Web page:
Cowboys’ constant failure due to penalties

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    I’ve said it before and I’ll say it again. The reason that the Dallas Cowboys are terrible this season is due to penalties. In the Cowboys’ loss to the Minnesota Vikings Sunday, the Cowboys were flagged for another 11 penalties resulting in the accumulation of 91 penalty yards.

    As of now, only fellow cellar-dwellers Detroit and Oakland have picked up more penalties than Dallas.

    I’ve already analyzed the impact of penalties in a past article, but what has developed since my last criticism is that head coach Wade Phillips claimed that he worked on reducing penalties in the Cowboys organization.

    I’ll allow a moment of laughter before we move on.

    Before I analyze and criticize, allow me to get everyone on the same page. In a recent press conference, when asked about his strategies to prevent penalties, Phillips said:

    “It depends on the team and the players. Some of them respond to money. Most of them respond to peer pressure…That’s really where you get to a player more than anything, more than cussing him out, more than fining him… Overall, it’s really the team itself and bringing it out and being accountable. That’s why we always talk about that. Everybody is accountable to each other.”

    Don’t worry, I’ll wait for you to finish that belly laugh or wipe away those tears.

    There is absolutely nothing in Phillips’ statement that makes any remote sense. If Phillips thinks that his strategies will keep players from committing penalties, then I implore Jerry Jones to take back everything he’s said about firing a head coach in the middle of a season.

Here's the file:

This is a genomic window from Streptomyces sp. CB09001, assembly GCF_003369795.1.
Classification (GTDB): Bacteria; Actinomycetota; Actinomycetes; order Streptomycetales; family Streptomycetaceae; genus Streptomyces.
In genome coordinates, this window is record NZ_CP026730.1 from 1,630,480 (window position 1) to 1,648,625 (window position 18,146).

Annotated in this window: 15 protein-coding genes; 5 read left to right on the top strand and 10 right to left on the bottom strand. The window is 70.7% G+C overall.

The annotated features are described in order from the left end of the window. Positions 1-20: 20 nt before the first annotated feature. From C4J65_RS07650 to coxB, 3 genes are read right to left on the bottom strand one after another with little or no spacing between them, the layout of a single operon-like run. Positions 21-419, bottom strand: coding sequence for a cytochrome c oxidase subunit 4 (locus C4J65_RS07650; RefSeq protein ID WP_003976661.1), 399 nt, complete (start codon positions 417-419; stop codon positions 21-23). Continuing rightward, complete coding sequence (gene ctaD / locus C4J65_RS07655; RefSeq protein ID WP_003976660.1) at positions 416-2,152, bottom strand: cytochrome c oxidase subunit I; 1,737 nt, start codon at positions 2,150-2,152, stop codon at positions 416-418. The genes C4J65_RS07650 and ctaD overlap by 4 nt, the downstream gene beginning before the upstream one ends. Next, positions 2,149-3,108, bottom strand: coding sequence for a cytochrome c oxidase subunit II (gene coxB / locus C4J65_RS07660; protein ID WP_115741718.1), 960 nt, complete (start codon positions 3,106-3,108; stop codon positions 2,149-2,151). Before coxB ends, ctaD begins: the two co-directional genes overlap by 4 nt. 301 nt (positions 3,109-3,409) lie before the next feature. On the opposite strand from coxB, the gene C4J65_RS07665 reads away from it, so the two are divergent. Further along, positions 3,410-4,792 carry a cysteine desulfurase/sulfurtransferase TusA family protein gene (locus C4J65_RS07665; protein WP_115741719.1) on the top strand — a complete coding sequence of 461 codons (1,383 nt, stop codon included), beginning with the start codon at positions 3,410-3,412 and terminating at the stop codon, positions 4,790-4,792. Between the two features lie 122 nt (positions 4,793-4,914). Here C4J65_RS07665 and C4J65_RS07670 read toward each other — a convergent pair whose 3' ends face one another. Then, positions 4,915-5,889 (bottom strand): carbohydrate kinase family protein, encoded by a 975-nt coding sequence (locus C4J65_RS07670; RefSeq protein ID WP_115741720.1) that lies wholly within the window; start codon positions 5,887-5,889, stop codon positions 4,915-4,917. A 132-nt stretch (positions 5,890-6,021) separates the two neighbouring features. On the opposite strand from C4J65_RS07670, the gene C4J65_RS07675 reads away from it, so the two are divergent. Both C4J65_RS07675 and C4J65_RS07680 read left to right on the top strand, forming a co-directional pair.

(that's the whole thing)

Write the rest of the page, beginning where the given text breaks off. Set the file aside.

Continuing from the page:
For starters, the thought that fines would stop penalties is absurd. As Phillips said in the conference, fines have little effect on NFL players in comparison to peer pressure. When you have a team full of players who make millions of dollars a season, a fine doesn’t even come close to preventing players from making a mistake on the field. If thousands of dollars seem a relatively small amount to an NFL player, how does Phillips reason that a fine of any sort would keep a player from making a mistake?

    Amazingly, the other concept Phillips explored is even more ridiculous. Uncle Wade said that he has been actively trying the nonsensical and impractical theory of peer pressure to end the penalty issue. While defending Tony Romo from oncoming defensive lines, I’m pretty sure the last thing that a Cowboys tackle or guard would think is, “I wonder what my teammates will say if I grab a hold of my opponent’s jersey.” Mistakes can’t be prevented on the fact of fear or rejection. The idea that peer pressure prevents penalties is a senseless and pathetic ideology.

    If Phillips wants to be a decent head coach, he needs to realize that mistakes come from poor fundamentals. Mistakes cannot be prevented with fines, peer pressure or other fear-inducing concepts. Mistakes are made when a player doesn’t do his job the textbook way. Instead of fining a player or allowing his team to chew him out, Phillips needs to start working with penalty-prone players on their finesse and technique.

    The only way that holding calls can be prevented is by teaching linemen to block properly. The only way to avoid pass interference calls is to teach corners not to get beat. The only way to get away from penalties is to buckle down on basic fundamental football skills and make your players perform those basic fundamentals.

    The Cowboys are already stuck in a deep rut, mainly because of penalties. If there were ever a time to hit a panic button, it’s now. Phillips has been painfully shown that he has no clue how to fix the Cowboys.

    J.D. Moore is a freshman journalism major from Honolulu, Hawaii.

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